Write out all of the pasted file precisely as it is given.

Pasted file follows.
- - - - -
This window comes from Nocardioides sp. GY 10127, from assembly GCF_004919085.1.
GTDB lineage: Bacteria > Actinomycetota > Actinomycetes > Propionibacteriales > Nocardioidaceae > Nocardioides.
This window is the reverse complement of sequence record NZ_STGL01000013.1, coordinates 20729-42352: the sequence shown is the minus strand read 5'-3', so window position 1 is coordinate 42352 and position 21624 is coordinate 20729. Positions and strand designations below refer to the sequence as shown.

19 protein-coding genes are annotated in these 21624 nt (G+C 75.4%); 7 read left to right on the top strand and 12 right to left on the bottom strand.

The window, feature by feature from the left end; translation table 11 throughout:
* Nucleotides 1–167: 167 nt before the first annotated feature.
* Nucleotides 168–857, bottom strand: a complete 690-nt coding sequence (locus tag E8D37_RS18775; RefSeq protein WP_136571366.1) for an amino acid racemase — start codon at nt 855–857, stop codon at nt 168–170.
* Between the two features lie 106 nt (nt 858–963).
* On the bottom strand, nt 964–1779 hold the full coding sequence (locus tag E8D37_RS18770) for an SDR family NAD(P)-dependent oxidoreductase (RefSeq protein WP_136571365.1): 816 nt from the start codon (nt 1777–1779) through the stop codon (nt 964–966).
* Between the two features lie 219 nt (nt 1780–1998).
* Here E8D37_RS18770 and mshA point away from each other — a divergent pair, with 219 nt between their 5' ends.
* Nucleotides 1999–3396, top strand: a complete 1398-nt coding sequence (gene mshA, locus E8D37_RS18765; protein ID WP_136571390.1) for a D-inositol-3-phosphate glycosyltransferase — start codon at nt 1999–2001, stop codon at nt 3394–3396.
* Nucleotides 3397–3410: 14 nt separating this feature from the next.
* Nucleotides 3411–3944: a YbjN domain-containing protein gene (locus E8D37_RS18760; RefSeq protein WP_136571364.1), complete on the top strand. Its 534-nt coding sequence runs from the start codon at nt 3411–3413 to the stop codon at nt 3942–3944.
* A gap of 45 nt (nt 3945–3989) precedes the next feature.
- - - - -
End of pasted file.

This window comes from Nocardioides sp. GY 10127, from assembly GCF_004919085.1.
GTDB lineage: Bacteria > Actinomycetota > Actinomycetes > Propionibacteriales > Nocardioidaceae > Nocardioides.
This window is the reverse complement of sequence record NZ_STGL01000013.1, coordinates 20729-42352: the sequence shown is the minus strand read 5'-3', so window position 1 is coordinate 42352 and position 21624 is coordinate 20729. Positions and strand designations below refer to the sequence as shown.

19 protein-coding genes are annotated in these 21624 nt (G+C 75.4%); 7 read left to right on the top strand and 12 right to left on the bottom strand.

The window, feature by feature from the left end; translation table 11 throughout:
* Nucleotides 1–167: 167 nt before the first annotated feature.
* Nucleotides 168–857, bottom strand: a complete 690-nt coding sequence (locus tag E8D37_RS18775; RefSeq protein WP_136571366.1) for an amino acid racemase — start codon at nt 855–857, stop codon at nt 168–170.
* Between the two features lie 106 nt (nt 858–963).
* On the bottom strand, nt 964–1779 hold the full coding sequence (locus tag E8D37_RS18770) for an SDR family NAD(P)-dependent oxidoreductase (RefSeq protein WP_136571365.1): 816 nt from the start codon (nt 1777–1779) through the stop codon (nt 964–966).
* Between the two features lie 219 nt (nt 1780–1998).
* Here E8D37_RS18770 and mshA point away from each other — a divergent pair, with 219 nt between their 5' ends.
* Nucleotides 1999–3396, top strand: a complete 1398-nt coding sequence (gene mshA, locus E8D37_RS18765; protein ID WP_136571390.1) for a D-inositol-3-phosphate glycosyltransferase — start codon at nt 1999–2001, stop codon at nt 3394–3396.
* Nucleotides 3397–3410: 14 nt separating this feature from the next.
* Nucleotides 3411–3944: a YbjN domain-containing protein gene (locus E8D37_RS18760; RefSeq protein WP_136571364.1), complete on the top strand. Its 534-nt coding sequence runs from the start codon at nt 3411–3413 to the stop codon at nt 3942–3944.
* A gap of 45 nt (nt 3945–3989) precedes the next feature.